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Expanding Services To Reach Victims of Identity Theft and Financial Fraud
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Publication Date: October 2010
NCJ 230590
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Office of Justice ProgramsOffice for Victims of Crime
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Victim Assistance: Lessons From the Field

Training for Victim Service Providers and Allied Professionals

Below is a sampling of training programs and ideas offered by the grantees. The materials provided here can be adapted for use by other victim service providers or law enforcement personnel.

Training Victim Service Providers

Because victim service providers possess basic knowledge about victims’ rights in the criminal justice system, many of the grantees focused on training service providers to recognize identity theft, to assist victims in changing habits to minimize re-victimization, to understand the emotional impact of the crime, and to assist victims in using federal and state civil laws to recover financially. VICARS’ staff, for example, presented numerous trainings to victim service providers, as well as to advocates, attorneys, nurses, social workers, law enforcement, and benefits counselors. VICARS developed a basic presentation (PDF 1.7 mb) that could be tailored to each audience.

The Identity Theft Resource Center provides trainings to a wide variety of groups, from notaries and bankers’ associations to law enforcement and fraud investigators, to the U.S. Customs Service and the Social Security Administration. (See also the extensive trainings offered by OVC TTAC for victim service providers, including its new identity theft-specific training for service providers.)

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Law Enforcement Training

In recent years, law enforcement has become more willing to help victims learn about identity theft and to make "first step" brochures available to their local communities, but chronic budget issues make it difficult for many law enforcement agencies to train and adequately staff an identity theft unit, provide victim advocates, and distribute community outreach materials. (For more about successfully partnering with law enforcement, see AVA’s experience in the "Building Partnerships" section.)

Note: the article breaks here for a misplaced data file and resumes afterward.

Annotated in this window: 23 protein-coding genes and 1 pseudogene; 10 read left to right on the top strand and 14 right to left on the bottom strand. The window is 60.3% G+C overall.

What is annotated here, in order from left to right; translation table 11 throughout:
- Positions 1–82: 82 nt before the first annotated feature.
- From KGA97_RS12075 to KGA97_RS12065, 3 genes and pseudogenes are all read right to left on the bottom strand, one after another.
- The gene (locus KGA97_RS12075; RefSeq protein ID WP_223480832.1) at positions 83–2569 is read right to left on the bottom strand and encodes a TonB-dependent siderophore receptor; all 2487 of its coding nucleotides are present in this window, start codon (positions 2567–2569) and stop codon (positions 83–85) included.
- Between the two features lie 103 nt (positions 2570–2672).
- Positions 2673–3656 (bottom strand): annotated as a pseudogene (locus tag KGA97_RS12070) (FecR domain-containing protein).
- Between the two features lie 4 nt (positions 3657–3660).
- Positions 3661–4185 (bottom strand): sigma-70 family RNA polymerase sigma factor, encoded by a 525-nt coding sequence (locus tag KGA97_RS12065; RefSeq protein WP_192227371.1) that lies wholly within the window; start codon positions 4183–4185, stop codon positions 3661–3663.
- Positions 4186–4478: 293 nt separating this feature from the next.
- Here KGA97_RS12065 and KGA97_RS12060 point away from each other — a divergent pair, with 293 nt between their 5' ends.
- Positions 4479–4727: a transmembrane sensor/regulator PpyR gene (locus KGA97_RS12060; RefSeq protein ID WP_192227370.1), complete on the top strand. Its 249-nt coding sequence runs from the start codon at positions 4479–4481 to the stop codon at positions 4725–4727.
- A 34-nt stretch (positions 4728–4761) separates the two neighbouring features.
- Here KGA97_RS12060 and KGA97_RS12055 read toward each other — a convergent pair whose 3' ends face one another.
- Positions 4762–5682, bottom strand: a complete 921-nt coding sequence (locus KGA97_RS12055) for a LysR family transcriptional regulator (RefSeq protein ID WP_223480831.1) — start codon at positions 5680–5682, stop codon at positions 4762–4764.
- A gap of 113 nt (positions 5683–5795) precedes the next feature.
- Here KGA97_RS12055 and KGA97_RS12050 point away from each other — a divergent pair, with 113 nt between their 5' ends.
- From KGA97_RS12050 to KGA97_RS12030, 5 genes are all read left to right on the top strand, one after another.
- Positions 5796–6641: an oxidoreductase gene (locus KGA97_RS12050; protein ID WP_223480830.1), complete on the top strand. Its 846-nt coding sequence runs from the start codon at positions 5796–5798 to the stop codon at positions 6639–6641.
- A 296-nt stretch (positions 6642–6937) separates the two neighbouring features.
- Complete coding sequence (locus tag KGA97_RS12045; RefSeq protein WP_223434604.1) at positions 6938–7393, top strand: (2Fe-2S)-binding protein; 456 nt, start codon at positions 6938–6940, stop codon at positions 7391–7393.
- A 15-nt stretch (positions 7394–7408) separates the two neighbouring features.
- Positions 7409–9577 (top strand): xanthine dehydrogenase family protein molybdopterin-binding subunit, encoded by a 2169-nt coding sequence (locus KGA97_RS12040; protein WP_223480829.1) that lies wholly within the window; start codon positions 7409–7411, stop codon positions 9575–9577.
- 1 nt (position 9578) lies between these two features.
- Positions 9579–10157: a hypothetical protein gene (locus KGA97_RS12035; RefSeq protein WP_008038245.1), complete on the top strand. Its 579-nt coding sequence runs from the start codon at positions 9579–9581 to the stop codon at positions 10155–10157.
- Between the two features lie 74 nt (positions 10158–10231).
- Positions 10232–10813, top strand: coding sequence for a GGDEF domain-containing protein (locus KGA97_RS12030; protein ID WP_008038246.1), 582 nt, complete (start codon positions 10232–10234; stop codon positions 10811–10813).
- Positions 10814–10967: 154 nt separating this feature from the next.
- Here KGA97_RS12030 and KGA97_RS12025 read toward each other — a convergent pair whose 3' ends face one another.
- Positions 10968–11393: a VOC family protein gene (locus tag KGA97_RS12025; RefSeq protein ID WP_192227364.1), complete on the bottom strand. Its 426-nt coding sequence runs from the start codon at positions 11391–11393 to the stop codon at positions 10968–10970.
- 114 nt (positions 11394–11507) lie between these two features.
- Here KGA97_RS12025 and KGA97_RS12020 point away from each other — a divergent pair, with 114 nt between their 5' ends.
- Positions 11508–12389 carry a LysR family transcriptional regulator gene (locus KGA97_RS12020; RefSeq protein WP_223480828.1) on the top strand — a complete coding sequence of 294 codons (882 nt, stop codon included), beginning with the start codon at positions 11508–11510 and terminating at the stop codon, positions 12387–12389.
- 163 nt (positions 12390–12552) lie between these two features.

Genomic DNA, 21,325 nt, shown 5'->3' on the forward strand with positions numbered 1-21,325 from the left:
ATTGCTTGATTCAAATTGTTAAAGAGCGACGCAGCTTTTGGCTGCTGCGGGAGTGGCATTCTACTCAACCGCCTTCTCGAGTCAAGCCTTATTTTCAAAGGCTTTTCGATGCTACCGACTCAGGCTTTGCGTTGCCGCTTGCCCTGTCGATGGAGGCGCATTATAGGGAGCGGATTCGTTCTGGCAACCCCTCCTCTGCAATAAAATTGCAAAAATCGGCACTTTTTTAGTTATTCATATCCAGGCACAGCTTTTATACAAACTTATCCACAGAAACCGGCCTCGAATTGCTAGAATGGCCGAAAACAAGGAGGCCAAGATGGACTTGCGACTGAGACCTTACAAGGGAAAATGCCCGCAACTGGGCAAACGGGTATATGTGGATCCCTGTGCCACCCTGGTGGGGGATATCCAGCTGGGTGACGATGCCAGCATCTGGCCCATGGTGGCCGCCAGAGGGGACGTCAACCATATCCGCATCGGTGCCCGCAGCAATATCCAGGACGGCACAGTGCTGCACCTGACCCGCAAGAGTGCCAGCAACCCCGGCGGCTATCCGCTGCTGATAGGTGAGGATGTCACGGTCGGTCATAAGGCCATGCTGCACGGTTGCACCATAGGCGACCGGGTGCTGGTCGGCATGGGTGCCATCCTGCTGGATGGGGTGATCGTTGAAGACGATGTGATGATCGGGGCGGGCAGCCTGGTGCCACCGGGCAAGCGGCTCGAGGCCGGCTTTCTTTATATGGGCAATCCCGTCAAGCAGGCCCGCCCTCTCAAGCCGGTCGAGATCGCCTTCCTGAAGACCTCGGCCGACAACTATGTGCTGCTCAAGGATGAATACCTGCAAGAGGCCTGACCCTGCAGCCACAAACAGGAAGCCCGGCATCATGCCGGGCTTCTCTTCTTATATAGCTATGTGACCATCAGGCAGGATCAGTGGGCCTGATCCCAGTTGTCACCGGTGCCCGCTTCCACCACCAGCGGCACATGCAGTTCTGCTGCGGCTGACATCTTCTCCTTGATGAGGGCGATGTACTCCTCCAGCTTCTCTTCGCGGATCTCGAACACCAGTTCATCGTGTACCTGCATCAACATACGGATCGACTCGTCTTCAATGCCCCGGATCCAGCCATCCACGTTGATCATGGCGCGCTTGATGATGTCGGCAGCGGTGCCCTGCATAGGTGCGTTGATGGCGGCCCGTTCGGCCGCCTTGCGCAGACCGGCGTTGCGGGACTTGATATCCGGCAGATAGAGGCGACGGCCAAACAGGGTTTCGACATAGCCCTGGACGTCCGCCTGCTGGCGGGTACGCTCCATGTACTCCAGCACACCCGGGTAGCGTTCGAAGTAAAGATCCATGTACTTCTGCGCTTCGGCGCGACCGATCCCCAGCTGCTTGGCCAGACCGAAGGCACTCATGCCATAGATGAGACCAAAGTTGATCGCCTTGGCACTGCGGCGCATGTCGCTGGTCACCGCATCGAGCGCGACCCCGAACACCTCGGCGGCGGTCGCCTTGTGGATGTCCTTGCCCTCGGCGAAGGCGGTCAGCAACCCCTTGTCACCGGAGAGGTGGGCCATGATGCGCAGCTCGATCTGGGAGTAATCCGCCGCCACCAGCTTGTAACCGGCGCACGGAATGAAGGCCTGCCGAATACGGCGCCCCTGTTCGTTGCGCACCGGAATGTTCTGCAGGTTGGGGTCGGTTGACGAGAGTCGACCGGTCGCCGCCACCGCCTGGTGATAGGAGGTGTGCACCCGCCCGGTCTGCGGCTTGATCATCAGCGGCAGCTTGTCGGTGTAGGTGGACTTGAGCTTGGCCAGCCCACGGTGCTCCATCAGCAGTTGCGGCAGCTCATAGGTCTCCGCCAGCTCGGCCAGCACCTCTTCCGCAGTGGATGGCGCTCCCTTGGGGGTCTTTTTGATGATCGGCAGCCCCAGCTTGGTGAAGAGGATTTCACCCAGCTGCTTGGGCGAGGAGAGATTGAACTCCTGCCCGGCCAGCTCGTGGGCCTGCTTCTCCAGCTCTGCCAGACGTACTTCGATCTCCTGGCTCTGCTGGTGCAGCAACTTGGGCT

Because of the nature of identity theft, many cases go uninvestigated or unsolved. Unfortunately, victims do not always realize what is necessary to bring an offender to justice and can become extremely frustrated with law enforcement. It’s essential for law enforcement to gain the trust and cooperation of the victim. Toward achieving this goal, the Identity Theft Resource Center provides a wide array of fact sheets and tools for law enforcement to help them to better understand what victims need to move forward in their cases. The center also provides training to law enforcement.

Since the beginning of the grant period, ITRC has referred hundreds of criminal identity theft cases to various law enforcement agencies. The center has frequent contact with law enforcement throughout the Nation, and initiates contact with one or more law enforcement agencies for each criminal identity theft case.

Profiling MCVRC’s Experience With Law Enforcement Training

An important aspect of assisting identity theft victims involves developing a relationship with law enforcement officials, who play a key role in resolving identity theft issues. The Maryland Crime Victims’ Resource Center, Inc. collaborated with law enforcement agencies to educate and train officers about identity theft and on how they can assist victims.

Obtaining Proper Certification

The Maryland Police and Corrections Training Commission allowed an attorney from MCVRC to participate in one of its 7-day, intensive Enhanced Instructor Training Programs. This program teaches instructors how to train law enforcement officials through adult learning techniques and methods.

After obtaining the proper certification from the commission, MCVRC created an identity theft presentation tailored to law enforcement agencies’ in-service trainings. The presentation dealt with law enforcement’s responsibilities to identity theft victims under state and federal laws. It also developed assessment techniques to measure participants’ understanding of the materials.

Implementing the Program

MCVRC, along with the Federal Trade Commission, Maryland Vehicle Administration, the U.S. Attorney’s Office, and detectives from local law enforcement, participated in a law enforcement training program on identity theft conducted by the State of Maryland at various locations. The program was designed to—

  • Provide an overview of identity theft.
  • Help law enforcement appreciate the needs of victims of identity theft.
  • Help law enforcement recognize the importance of filing a police report.
  • Make law enforcement aware of the resources available to victims of identity theft.


One of the challenges for victim service organizations that plan to offer presentations on identity theft to law enforcement is to help officers to see identity theft as more than a property crime. In addition, the importance of filing a police report and providing a copy of the report to the victim must be emphasized to officers.


As a consequence of the training, the center found that law enforcement officers were more likely to provide identity theft victims with a copy of the police report and to be more sensitive to the needs of these victims. MCVRC also noted an increase in victim referrals by police officers who attended the trainings.

Law Enforcement Resources

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